The shortest regularly scheduled airline route on earth

Swedish death cleaning is the morbid new way to de-clutter your life

28 Boring Words and What to Use Instead

Where do mansplainers get their water?
From a well, actually.

How to Pronounce Paraskavidekatriaphobia

5 Zombie Walks to do for Halloween

Magazine of the Living Dead: The bloody rise and frightful fall of Fangoria – at FantaCo in 1980-1988, we sold a ton of back issues; #9 was considered rare

A brief history of Bat-marriage

The Great Catnip Caper Of 1909

Now I Know: Why Things are Tawdry and When Baseball Players Left it on the Field and The Special Sound a Mercedes-Benz Makes Before a Crash

Steve

THE MADNESS OF DJT

We are living in a kakistocracy

Taking Hostages and The chaos grows

The Self-Dealing Presidency

Rigged: How Voter Suppression Threw Wisconsin to Trump

Grief, compassion -advice ignored

George W. Bush: Bigotry in any form is blasphemy

Lawrence O’Donnell: ‘Stunned’ by John Kelly’s attack on Rep. Wilson and video of her 2015 speech at new FBI building

How Badly Is Neil Gorsuch Annoying the Other Supreme Court Justices?

MUSIC

We Will All Go Together When We Go – Tom Lehrer

Almost like Praying – Lin-Manuel Miranda and friends sing for Puerto Rico support

Since I Don’t Have You – Skyliners

What goes on – Beatles (Lennon vocal)

Coverville 1190: Indie Hodgepodge & Lynyrd Skynyrd Tribute

K-Chuck Radio: But they’re not doing the Time Warp…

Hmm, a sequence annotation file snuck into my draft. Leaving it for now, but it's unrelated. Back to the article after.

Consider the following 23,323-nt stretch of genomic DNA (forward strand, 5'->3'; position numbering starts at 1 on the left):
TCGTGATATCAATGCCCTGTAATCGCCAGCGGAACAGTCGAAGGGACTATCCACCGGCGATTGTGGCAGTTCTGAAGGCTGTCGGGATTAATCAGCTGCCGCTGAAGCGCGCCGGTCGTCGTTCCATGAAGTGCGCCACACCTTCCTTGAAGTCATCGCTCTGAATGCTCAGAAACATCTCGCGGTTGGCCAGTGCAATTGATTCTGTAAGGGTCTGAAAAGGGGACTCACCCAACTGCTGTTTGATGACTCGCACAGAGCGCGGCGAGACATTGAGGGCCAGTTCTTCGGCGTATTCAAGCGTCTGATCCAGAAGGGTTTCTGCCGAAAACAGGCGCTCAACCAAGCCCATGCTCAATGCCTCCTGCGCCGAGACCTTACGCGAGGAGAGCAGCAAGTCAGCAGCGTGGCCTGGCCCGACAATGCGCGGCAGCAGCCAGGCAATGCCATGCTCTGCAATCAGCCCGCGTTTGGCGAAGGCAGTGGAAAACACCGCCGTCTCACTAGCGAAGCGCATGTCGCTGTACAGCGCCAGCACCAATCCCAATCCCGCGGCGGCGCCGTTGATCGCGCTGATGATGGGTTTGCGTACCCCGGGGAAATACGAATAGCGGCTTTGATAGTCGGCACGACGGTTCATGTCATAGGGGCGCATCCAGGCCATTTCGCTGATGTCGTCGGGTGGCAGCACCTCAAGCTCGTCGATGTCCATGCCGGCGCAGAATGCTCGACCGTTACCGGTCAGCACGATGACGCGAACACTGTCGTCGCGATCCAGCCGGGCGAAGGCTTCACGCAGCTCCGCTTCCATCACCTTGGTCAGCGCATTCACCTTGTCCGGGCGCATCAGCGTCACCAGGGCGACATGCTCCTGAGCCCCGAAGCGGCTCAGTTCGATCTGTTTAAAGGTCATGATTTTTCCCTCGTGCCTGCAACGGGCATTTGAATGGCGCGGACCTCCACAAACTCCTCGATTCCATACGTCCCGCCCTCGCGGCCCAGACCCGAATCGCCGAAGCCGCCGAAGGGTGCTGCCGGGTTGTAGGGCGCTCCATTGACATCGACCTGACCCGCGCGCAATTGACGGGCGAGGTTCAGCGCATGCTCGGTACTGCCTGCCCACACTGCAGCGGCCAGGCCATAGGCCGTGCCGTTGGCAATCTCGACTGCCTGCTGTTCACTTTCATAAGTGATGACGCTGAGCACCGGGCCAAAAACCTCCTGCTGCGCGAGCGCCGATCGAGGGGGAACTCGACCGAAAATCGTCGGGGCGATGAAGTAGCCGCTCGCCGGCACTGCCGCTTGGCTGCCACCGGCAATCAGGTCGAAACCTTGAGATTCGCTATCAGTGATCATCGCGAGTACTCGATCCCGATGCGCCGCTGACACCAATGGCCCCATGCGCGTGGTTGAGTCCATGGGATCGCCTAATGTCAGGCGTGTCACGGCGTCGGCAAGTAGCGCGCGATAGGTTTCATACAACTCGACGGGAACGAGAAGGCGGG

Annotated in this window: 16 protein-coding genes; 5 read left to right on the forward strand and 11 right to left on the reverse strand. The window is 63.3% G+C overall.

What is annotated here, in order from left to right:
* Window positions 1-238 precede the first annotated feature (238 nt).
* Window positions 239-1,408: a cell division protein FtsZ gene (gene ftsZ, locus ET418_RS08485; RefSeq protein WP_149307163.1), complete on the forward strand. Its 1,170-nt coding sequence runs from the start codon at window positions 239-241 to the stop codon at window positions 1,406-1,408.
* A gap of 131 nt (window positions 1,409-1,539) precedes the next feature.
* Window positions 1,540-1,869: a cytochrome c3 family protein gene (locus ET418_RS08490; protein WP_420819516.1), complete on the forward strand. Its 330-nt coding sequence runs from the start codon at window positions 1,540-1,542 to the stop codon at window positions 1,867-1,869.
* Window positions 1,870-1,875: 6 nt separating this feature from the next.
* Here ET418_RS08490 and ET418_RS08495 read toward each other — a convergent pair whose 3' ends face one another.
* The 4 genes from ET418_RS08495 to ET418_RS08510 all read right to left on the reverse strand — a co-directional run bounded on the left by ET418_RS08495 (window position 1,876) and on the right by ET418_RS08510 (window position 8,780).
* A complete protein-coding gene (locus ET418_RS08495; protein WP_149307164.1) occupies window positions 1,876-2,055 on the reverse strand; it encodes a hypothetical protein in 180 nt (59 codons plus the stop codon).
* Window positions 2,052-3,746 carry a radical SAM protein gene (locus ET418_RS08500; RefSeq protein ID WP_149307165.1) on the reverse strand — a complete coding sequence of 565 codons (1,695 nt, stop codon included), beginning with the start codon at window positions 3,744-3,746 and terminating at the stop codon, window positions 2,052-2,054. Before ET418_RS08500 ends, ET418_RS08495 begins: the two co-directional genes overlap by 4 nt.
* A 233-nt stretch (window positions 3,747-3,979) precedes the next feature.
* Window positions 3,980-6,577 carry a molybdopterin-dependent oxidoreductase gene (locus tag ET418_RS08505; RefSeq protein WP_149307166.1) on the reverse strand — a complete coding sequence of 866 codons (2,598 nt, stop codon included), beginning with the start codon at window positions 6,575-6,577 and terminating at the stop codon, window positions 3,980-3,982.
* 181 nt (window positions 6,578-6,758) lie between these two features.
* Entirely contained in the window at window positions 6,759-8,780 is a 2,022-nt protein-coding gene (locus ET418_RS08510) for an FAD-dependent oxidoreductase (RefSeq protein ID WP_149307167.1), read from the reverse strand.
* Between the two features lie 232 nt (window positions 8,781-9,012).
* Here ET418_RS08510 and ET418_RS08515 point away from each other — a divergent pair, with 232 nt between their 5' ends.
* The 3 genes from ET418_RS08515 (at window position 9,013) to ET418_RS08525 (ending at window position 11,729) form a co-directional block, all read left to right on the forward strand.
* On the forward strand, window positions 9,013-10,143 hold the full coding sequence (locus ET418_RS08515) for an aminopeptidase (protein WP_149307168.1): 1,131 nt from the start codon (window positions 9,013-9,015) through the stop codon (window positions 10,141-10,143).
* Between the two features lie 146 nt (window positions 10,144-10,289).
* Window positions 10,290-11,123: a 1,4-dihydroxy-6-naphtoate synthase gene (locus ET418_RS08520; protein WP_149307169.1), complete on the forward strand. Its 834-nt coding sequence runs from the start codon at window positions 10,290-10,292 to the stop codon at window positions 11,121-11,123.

Hey Ya! – Walk off the Earth (Outkast Cover)

Up In A Puff Of Smoke – Polly Brown

You’re Still A Young Man -Tower Of Power (1972)

Go Go Shoes / Go Go Place- Lonnie Youngblood with Jimi Hendrix, May 1966.

Shocking Omissions: Joan Armatrading’s ‘Walk Under Ladders’

Female-female songwriting teams

Joni Mitchell: Fear of a Female Genius

Hallelujah! The Songs We Should Retire?

Why we really really really like repetition in music

Who first said, “Writing About Music is Like Dancing About Architecture”?

CAREER IN MUSIC IS DAMAGING TO MENTAL HEALTH

August rambling #2: artificial – flowers and televangelists

A Marvin Gaye/Ramones mashup.

librarian.mug

How a ’50s-Era New York Knife Law Landed Thousands in Jail.

Jeff Sharlet interviews Black Lives Matter activist Shaun King.

No matter how sincerely we think we get it, we don’t really get it. “A personal epiphany about race and gender, to my fellow white males.” And Please Stop Being a Good White Person (TM).

Donald Trump Just Stopped Being Funny. “Win or lose, Trump’s campaign threatens to unleash the Great American Stupid.”

About Josh Duggar’s Ashley Madison Account. Am I the only person who had never HEARD of Ashley Madison until this summer?

USA network postpones ‘Mr. Robot’ finale due to parallels to Virginia murders, in which two people were murdered on live television, a reporter and cameraman. Postponed a whole week, to September 2!

Apocalypse Now – Washington state’s climate change.

How to Be Polite.

The difference between Latino and Hispanic, in one mini comic strip.

Dustbury notes men who are boobs.

Stop the Jared Fogle “footlong” jokes: Why do we still find prison rape acceptable, let alone funny?

John Oliver Exposes Shady Televangelists Fleecing Americans For Millions. Or watch here. And he sets up his OWN church Our Lady of Perpetual Exemption. So, will the IRS respond? Over 30 years ago, Frank Zappa sang about this.

Ken Burns, on the Civil War: It’s about ‘slavery slavery slavery’.

Julius Rosenwald is The Philanthropist Who Built Over 5,000 Schools for Black Students in the Jim Crow South.

Arthur wonders: expat or immigrant?

In Defense of Saggy Pants by Miriam Axel-Lute.